The Messiah was the promise of the Jews. There was a great debate in the first century church about Gentiles becoming members of the fold. It was a radical idea, to say the least. For all time, there was great separation between the Jews and everyone else. The Jews were set apart as God’s chosen. Most of the Old Testament is the chronicle of God’s people opposing and be opposed by the Gentile nations. God led the Israelites out of Egypt to the land of promise clearing out the nations before them. At times, He even gave Israel explicit instructions to slay every person, even women and children. He not only condoned, but in specific situations, ordered genocide. You will understand, then, how opposed the Jews were to share the Messiah and salvation through him with Gentiles.

As if that is not enough incentive for the Jews to exclude Gentiles, consider also that the Romans were an occupying army. They were rulers over Israel, military oppressors. The Jews were under Roman rule as defeated foes and Rome exerted great control over the Jewish nation. In most meaningful ways, Israel was again captive to a foreign power. Imagine, then, when some of these Gentiles began clamoring to join the church of Jesus. Cornelius was worse than the garden variety Gentile. He was an officer of the oppressor army. He was part of the power structure which allowed the Jews Messiah to die a horrible death on a cross. Could anyone be more vile to a Jew?

None the less, God heard this Gentile officer. Cornelius’ gifts of money and his devotion to prayer ascended to the throne room of God. Cornelius moved God through his faith and devotion. God was so moved that He summoned the Apostle Peter and sent him to Cornelius.

Peter was one of those who argued for the sanctity of the Jewish elect. In this bold move, though, God gave Peter a vision that forever changed the complexion of the Christian church. Upon his arrival at the home of Cornelius, Peter broached this very subject saying, “You yourselves know how unlawful it is for a man who is a Jew to associate with a foreigner or to visit him,” (Acts 10: 28). None the less, there he was, standing in this heathen’s home. Why? It could not have been easy for him to depart from cultural norms and laws.

Gentiles are now welcomed members of God’s holy family but it began with one man’s devotion to prayer and the giving of alms. His prayers and his giving caught the attention of heaven. God sent an angel to him and a vision to Peter. God roused the leader of the church and sent him to the home of a Gentile so that salvation could come upon Cornelius’ household.

What will God do for those who are already of the household of faith when we emulate Cornelius by dedicating ourselves to prayers and to giving alms? How would you like the report about your prayer life and gifts to God ascending to the throne room? We need to understand that from our position here on earth, we can cause a stir in heaven. Perhaps God will send an angel to you or stir a prophet to visit you. Cornelius was as unlikely a candidate for divine intervention as one could imagine and yet because he was faithful, God literally moved heaven and earth for him. What a splendid testimony!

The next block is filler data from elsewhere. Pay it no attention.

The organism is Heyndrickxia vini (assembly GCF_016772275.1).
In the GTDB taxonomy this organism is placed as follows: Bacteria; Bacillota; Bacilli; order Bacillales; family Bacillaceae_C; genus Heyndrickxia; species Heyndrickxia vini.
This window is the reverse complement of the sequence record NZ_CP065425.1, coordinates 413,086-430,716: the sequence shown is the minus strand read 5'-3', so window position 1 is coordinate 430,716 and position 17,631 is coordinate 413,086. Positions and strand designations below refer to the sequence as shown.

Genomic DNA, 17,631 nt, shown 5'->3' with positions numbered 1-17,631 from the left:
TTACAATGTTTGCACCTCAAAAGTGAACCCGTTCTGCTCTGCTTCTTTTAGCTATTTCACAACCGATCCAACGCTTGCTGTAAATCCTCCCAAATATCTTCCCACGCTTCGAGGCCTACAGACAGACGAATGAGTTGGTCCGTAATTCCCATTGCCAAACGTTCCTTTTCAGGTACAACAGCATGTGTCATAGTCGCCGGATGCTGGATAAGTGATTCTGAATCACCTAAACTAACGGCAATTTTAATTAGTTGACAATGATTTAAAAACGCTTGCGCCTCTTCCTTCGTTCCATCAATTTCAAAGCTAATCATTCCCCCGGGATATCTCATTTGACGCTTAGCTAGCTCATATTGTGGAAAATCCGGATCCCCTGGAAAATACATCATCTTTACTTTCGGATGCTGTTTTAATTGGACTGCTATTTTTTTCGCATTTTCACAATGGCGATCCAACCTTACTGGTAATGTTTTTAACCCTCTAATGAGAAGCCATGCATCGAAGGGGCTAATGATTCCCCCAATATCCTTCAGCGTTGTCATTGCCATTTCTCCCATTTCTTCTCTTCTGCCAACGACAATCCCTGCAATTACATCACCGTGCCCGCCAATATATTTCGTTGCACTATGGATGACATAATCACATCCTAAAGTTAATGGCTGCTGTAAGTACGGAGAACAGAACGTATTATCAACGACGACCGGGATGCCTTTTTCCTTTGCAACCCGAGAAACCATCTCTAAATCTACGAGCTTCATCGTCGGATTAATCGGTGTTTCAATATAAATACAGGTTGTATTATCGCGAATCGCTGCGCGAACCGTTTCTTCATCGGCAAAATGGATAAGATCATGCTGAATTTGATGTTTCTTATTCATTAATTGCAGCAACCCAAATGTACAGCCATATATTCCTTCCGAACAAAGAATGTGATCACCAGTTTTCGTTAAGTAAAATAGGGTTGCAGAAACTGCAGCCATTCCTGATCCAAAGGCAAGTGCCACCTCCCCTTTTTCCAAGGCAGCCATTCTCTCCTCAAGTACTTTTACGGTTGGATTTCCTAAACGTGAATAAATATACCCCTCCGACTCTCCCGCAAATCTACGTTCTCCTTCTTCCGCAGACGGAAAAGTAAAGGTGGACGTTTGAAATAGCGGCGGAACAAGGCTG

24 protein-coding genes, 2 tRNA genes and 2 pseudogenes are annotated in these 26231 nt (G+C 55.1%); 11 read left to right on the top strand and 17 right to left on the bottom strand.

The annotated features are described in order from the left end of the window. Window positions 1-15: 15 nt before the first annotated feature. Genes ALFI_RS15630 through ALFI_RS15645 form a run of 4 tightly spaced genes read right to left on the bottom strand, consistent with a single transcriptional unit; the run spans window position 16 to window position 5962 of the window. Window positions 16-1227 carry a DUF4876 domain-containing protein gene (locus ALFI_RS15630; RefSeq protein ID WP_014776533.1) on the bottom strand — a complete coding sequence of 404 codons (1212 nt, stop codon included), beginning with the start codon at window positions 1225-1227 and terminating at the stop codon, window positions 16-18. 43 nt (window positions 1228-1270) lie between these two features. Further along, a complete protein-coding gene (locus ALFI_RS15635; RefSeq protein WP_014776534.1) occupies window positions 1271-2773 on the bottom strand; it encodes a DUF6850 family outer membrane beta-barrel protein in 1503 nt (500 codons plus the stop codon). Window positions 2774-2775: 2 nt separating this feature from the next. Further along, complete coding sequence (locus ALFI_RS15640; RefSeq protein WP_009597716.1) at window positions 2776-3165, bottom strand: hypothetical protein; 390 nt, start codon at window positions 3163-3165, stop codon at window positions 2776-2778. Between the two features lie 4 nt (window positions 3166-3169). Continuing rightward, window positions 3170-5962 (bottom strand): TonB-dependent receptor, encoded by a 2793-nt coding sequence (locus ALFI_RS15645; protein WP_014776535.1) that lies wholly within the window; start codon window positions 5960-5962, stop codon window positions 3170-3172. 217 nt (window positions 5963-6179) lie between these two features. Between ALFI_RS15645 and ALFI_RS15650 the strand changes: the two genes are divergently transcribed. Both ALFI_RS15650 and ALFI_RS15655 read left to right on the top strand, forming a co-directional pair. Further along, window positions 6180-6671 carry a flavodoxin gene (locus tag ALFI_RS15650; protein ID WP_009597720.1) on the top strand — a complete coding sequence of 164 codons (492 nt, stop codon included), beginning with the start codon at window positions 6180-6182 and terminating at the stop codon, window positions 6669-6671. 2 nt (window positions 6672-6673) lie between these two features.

This is a call for us all to dedicate ourselves to greater devotion. It is early in the year; still a good time to make a New Year’s resolution. What would life look like, what would the church look like if we all resolve to be known, by heaven, as people of prayer? What if we each set a personal goal to distinguish ourselves through our giving?

Post your thoughts below in the comment section or visit our site at www.iveyministries.org. What does this story tell us and how might it impact our lives as well as the church?

Rest and Comfort

Proverb 3: 32

For the crooked man is an abomination to the Lord; but He is intimate with the upright.

I cannot think of anything more wonderful nor anything more satisfying than an intimate relationship with God the Father, His son and His Spirit. No matter what else goes right or wrong in life, a close, personal relationship with them, where you know them and have time with them, really anchors all of life. Your brokenness, or other people’s, is no longer the master of your life when you have your Dad to turn to and to talk to. Just being in His presence is joy itself, and life abundant. It is better than the best day at Disney World or even raising the championship trophy over your head. And when you are broken and defeated, He will breathe air into your lungs. He is everything and knowing Him as your friend and as your Father is all things. So many things become easy when He is your constant companion. I am not saying that there are not still challenges in the world. As long as there is a devil he is going to try to find some way to upset you but when you have God as a Father and Jesus as a big brother, believe me, they can do some real damage to your enemies. Just keep your eyes and attention on them and allow the Holy Spirit to completely fill you up. You will find the rest and comfort you need.